Election campaigning will resume this week following a pause to mark the death of the Duke of Edinburgh but will be suspended again on Saturday for his funeral, it has been confirmed.
Elections to the Scottish and Welsh parliaments and for councillors, mayors and police and crime commissioners in England will be held on May 6 but campaigning came to a halt on Friday after the announcement of Prince Philip’s death.
Tributes to the Duke will be made during a special sitting of the Scottish Parliament on Monday, as well as the House of Commons and the Welsh Senedd.
Some campaigning will get underway immediately after the session but parties have confirmed proceedings will be suspended again on April 17, the day of his funeral.
Conservative Party co-chair Amanda Milling said: “The respectful pause to campaigning will end on Tuesday morning.”
The Scottish Conservatives confirmed their campaign will also resume on Tuesday with another pause on Saturday to mark the funeral.
Labour said that leafleting will be permitted after tributes in Parliament on Monday with a “full return to campaigning” the following day.
“Following the announcement that the funeral will be held on Saturday, there will be a further suspension of campaigning on April 17 to allow members to join a day of reflection,” the party said.
“These arrangements have been agreed with the UK Government.”
A minute’s silence will be observed at 11am when MSPs return to Holyrood then party leaders will make short statements paying tribute to the Duke of Edinburgh.
The meeting will be “hybrid” with some members appearing by video link.
It is expected the House of Lords – which was already due to resume on Monday following recess – will start proceedings with an address of condolence to the Queen.
Political parties suspended campaigning for the elections after the Duke’s death, aged 99, at Windsor Castle on Friday morning.
The flags above Downing Street were lowered to half-mast after the news broke at noon and flags will remain lowered on all UK Government buildings until the morning after his funeral. Flags were also lowered at the Scottish Parliament.
Ken Macintosh, the presiding officer of the Scottish Parliament, offered condolences on behalf of Holyrood.
He said: “Prince Philip accompanied Her Majesty on many of her visits here and their unwavering support for this institution as well as the Duke’s to Her Majesty were clear for all to see.”
First minister Nicola Sturgeon said: “The Duke of Edinburgh had deep and longstanding ties to Scotland, attending school here at Gordonstoun and regularly holidaying at Balmoral Castle.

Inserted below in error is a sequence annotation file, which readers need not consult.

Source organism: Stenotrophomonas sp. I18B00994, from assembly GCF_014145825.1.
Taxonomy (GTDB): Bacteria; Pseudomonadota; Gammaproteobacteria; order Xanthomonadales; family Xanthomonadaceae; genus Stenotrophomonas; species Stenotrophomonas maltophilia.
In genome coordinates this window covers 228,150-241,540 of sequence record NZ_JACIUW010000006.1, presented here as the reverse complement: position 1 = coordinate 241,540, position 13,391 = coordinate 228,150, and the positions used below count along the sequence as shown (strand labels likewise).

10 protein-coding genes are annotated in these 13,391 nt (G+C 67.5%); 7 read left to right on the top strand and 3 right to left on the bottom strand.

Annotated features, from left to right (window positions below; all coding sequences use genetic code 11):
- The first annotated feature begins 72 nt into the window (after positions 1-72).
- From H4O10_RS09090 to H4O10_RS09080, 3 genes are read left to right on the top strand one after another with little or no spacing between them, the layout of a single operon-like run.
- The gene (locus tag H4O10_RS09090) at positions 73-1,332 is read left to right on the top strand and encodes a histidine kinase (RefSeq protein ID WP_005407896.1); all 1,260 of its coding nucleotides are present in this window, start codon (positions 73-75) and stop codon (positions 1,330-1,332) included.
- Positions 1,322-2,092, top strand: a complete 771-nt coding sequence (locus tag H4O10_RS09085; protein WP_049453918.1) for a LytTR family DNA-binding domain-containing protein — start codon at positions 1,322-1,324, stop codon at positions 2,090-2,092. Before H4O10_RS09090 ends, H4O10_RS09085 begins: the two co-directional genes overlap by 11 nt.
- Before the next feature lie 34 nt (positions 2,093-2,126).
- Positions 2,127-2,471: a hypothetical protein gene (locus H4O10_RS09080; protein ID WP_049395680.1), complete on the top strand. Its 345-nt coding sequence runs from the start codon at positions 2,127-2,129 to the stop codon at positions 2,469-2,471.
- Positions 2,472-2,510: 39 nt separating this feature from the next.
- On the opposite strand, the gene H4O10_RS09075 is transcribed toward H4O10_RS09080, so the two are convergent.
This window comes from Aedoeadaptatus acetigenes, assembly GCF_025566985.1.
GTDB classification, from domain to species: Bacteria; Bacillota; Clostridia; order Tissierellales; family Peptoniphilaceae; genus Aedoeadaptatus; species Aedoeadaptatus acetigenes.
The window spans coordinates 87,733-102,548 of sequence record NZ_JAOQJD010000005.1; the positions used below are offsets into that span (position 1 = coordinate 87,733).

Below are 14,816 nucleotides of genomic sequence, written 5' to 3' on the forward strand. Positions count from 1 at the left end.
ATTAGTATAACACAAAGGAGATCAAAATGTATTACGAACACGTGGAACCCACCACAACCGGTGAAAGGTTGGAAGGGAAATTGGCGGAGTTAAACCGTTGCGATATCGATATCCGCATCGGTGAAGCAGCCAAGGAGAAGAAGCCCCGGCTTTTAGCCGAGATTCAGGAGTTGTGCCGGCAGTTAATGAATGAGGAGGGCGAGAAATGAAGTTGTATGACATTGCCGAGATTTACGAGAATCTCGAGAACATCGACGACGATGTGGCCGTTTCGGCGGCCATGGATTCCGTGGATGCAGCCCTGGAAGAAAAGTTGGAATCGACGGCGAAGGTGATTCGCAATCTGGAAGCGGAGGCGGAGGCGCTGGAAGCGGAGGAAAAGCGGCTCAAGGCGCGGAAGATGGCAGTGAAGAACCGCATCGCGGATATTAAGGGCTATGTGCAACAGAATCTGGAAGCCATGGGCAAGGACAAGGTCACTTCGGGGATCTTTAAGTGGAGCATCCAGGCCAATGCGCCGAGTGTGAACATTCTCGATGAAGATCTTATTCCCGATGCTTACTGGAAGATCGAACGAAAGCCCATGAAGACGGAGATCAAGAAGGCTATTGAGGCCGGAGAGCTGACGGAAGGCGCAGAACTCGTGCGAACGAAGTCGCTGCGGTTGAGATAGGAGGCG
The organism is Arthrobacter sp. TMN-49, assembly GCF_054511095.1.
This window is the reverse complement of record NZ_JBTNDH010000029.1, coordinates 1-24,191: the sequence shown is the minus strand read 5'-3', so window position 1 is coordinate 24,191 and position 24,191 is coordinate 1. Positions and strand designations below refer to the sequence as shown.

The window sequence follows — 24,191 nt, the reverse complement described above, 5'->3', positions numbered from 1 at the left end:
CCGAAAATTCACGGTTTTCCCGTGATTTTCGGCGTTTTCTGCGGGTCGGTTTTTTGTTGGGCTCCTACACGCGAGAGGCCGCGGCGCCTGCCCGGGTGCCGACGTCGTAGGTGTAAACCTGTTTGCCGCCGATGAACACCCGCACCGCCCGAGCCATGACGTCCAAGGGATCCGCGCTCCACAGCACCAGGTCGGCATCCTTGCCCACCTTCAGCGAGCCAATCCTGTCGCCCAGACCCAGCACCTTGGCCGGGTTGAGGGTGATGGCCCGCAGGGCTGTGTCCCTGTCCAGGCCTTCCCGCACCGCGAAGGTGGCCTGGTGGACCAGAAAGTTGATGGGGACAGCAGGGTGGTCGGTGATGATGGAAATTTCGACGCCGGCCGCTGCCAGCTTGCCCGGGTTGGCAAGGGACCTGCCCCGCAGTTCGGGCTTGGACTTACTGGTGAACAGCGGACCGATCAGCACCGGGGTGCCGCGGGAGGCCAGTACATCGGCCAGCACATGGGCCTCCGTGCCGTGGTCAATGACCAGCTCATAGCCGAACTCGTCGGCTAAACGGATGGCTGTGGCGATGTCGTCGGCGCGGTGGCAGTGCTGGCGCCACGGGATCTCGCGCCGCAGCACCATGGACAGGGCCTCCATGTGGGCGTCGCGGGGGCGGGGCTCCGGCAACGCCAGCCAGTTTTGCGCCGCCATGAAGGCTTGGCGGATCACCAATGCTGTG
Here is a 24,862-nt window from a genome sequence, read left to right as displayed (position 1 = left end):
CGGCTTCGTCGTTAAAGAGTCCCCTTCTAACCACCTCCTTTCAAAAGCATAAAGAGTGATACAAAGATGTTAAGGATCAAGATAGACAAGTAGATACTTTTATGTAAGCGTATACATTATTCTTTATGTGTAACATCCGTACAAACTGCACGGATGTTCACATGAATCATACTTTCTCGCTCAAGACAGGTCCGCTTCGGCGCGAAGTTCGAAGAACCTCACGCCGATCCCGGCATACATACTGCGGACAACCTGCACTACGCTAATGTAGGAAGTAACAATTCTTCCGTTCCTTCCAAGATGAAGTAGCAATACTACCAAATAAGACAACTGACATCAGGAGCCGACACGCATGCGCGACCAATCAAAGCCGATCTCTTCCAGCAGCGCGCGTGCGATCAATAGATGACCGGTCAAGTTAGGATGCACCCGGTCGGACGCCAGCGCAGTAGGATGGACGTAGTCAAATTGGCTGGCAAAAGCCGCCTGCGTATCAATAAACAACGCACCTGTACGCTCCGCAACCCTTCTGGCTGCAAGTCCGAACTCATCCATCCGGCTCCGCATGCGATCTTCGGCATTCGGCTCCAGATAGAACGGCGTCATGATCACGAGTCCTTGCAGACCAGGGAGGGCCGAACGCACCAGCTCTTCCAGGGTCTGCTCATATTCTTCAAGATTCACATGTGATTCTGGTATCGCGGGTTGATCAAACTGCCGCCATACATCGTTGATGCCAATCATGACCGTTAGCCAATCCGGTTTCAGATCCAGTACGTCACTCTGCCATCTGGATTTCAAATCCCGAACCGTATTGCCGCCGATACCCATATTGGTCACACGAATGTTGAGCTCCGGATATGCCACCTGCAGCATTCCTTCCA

“From his patronage of The Duke of Edinburgh’s Award Scheme, to his close association with the University of Edinburgh as Chancellor for over fifty years and his commitments to countless charities and organisations, Prince Philip’s long contribution to public life in Scotland will leave a profound mark on its people.
“Online Books of Condolence will open in the coming days to allow people to pay their respects.
“In line with current restrictions, the Royal Household has requested that members of the public do not leave floral tributes or gather at the Palace of Holyroodhouse or Balmoral Castle at this time.”
Guidance from the Cabinet Office issued on Saturday said it is up to the organisers of sporting events if they wish to continue fixtures as planned next weekend.
They were told they may wish to consider black armbands for players and observing a silence before matches.
Businesses were told they are not expected to close during the period of national mourning lasting until the day after Prince Philip’s funeral.
But the document, titled Guidance for the Period of National Mourning, did advise firms may wish to make arrangements for observing a minute-long silence.
Boris Johnson will not attend the funeral to allow for the attendance of as many family members as possible during coronavirus restrictions.
The prime minister was expected to attend but offered to step aside, with the number of guests allowed limited to 30.
A No 10 spokesman said: “As a result of the coronavirus regulations, only 30 people can attend the funeral of HRH The Prince Philip, Duke of Edinburgh.
“The prime minister has throughout wanted to act in accordance with what is best for the royal household, and so to allow for as many family members as possible will not be attending the funeral on Saturday.”
The Duke’s children, grandchildren and other close family are expected to be among the 30 people attending.
The proceedings will take place entirely in the grounds of Windsor Castle and a national minute’s silence will be held at 3pm.